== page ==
Legal Professional Negligence (WA)
Legal professional negligence is broadly defined as a failure by a lawyer to take reasonable care and skill when acting for a client. A lawyer owes a duty of care to a client, and the lawyer will have acted negligently if they breach that duty and the client suffers injury, loss or damage as a result. The two main forms of legal professional negligence are unsatisfactory professional conduct and professional misconduct, and in Western Australia these are contained in the Legal Profession Act 2008.
Unsatisfactory professional conduct
Unsatisfactory professional conduct is conduct in the practice of law that falls short of the standard of competence and diligence that the public is entitled to expect of a reasonably competent legal practitioner.
Professional misconduct by a lawyer includes conduct that:
- involves a substantial or consistent failure to reach or maintain a reasonable standard of competence and diligence;
- whether in the practice of law or outside of it, would justify a finding that the lawyer is not a fit and proper person to engage in legal practice.
Examples of unsatisfactory professional conduct or professional misconduct
The courts have determined that to prove unsatisfactory professional conduct and professional misconduct, the conduct needs to be a result of more than “mere carelessness”.
Section 404 of the Act lists conduct that can be considered to constitute the two types of offences:
- a contravention of the Act;
- charging excessive costs;
- conduct that led to a conviction for a serious offence, a tax offence or an offence involving dishonesty;
- conduct of a lawyer as or becoming an insolvent under administration;
- conduct of a lawyer in becoming disqualified from managing a corporation;
- failure to comply with an order of the Legal Profession Complaints Committee, State Administrative Tribunal (SAT) or Supreme Court;
- failure to comply with a compensation order made under the Act or a corresponding law.
The laws apply whether or not:
- the lawyer is local;
- the lawyer holds a local practising certificate;
- the lawyer holds an interstate practising certificate;
- the lawyer has an office in the jurisdiction;
- the person making a complaint about the conduct lives or works in the jurisdiction.
A complaint about a lawyer can be made to the Legal Profession Complaints Committee by the Attorney-General, Legal Practice Board, Law Society, another lawyer or any person with a direct personal interest in the matter. A complaint cannot be dealt with more than 6 years after the alleged conduct unless the committee determines this to be just and fair or in the public interest. The committee can decide a complaint or refer it to the SAT for determination. A complainant or lawyer who does not agree with a committee decision can apply to the SAT for a review of the decision.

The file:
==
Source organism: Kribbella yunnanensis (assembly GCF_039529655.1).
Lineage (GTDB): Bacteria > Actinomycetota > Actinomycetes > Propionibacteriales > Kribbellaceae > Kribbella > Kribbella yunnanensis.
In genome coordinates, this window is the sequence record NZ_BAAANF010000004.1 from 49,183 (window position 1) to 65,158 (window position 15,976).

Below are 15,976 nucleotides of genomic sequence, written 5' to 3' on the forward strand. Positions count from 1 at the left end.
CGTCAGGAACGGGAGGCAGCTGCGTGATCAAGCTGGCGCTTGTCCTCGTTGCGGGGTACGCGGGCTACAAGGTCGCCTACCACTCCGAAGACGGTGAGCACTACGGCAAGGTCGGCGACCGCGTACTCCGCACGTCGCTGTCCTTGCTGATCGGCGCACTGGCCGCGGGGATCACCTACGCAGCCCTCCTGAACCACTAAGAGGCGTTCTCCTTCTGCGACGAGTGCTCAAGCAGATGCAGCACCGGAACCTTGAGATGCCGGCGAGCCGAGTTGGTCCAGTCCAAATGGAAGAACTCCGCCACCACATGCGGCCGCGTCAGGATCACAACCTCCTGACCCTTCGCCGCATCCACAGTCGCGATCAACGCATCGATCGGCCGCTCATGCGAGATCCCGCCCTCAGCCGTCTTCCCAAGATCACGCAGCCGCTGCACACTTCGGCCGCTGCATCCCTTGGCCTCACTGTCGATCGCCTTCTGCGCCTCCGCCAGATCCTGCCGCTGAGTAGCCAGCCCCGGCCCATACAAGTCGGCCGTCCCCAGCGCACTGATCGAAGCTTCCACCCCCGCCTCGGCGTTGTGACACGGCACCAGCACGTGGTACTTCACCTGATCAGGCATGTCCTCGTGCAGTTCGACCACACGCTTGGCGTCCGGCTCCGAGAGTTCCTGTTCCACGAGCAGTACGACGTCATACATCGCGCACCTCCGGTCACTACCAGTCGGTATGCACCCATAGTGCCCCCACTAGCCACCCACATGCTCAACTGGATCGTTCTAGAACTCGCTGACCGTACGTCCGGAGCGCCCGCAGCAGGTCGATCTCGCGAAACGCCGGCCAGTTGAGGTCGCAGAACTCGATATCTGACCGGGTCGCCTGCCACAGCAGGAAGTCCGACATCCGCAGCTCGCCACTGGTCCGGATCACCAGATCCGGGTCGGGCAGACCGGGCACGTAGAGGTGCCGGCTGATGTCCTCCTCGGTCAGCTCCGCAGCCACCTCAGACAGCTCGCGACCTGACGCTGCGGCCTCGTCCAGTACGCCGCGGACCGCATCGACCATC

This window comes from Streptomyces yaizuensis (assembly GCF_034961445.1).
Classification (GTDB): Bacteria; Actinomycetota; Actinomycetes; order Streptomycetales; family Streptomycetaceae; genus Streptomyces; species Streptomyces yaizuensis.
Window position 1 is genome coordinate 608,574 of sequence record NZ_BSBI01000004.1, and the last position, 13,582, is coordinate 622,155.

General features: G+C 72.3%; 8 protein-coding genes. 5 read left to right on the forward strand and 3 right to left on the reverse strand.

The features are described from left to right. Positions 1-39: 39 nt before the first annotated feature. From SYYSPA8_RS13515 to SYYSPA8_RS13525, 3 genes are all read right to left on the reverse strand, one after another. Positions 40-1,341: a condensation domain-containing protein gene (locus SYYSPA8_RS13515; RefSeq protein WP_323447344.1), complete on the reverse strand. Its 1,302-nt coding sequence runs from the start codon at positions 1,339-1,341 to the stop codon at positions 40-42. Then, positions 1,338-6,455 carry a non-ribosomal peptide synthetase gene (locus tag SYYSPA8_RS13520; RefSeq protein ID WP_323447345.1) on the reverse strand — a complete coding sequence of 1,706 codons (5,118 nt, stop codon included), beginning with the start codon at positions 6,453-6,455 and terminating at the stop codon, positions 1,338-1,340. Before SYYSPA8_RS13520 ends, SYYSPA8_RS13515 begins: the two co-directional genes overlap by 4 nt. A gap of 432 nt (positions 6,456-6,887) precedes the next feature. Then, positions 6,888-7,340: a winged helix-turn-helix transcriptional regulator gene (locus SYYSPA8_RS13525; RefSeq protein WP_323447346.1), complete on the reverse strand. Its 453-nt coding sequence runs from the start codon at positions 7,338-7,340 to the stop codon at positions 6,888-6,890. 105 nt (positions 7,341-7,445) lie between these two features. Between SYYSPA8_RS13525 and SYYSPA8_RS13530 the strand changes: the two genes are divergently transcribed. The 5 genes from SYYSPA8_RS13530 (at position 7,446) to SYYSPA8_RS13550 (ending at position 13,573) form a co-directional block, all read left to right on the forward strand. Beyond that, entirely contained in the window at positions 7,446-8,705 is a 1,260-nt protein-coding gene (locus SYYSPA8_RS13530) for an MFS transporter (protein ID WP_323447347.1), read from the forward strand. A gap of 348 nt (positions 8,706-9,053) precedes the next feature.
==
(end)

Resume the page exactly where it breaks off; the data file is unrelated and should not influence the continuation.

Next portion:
State Administrative Tribunal (SAT)
The SAT has jurisdiction to make a finding that a lawyer has engaged in unsatisfactory professional conduct or professional misconduct. It can report that finding to the Supreme Court or make an order.
The SAT can order that:
- the lawyer’s practising certificate be suspended or cancelled;
- a local practising certificate not be granted to the lawyer before the end of a specified period;
- conditions be imposed on the lawyer’s practising certificate and for a specified time;
- the lawyer be publicly reprimanded, or if there are special circumstances, it can privately reprimand the lawyer;
- the lawyer’s practice be periodically inspected.
It can also order that the lawyer:
- pay a fine of up to $25,000 to the Legal Practice Board;
- complete a specified course of further legal education;
- pay compensation;
- pay legal costs;
- provide legal services to the complainant for free or at a specified cost;
- be supervised for a specified period;
- refrain from certain law practices;
- undergo counselling or medical treatment;
- engage an accountant or other financial specialist;
- seek practice management advice from a specified person.
The Supreme Court can make any order the SAT can, as well as order that the lawyer’s name be removed from the roll.
Under the Act, the complaints committee can order compensation if it is reasonably likely the lawyer will be found guilty of unsatisfactory professional conduct. The SAT can order compensation if it finds the lawyer guilty of unsatisfactory professional conduct and professional misconduct but only if:
- the complainant has suffered loss as a result of the conduct;
- it is in the interests of justice; and
- the complainant has not received or is not entitled to receive compensation from a solicitors’ fund or a court order.
Compensation awarded by the complaints committee is limited to $10,000 and by the SAT to $25,000, unless the lawyer consents to a higher amount.
For advice or representation in any legal matter, please contact Armstrong Legal.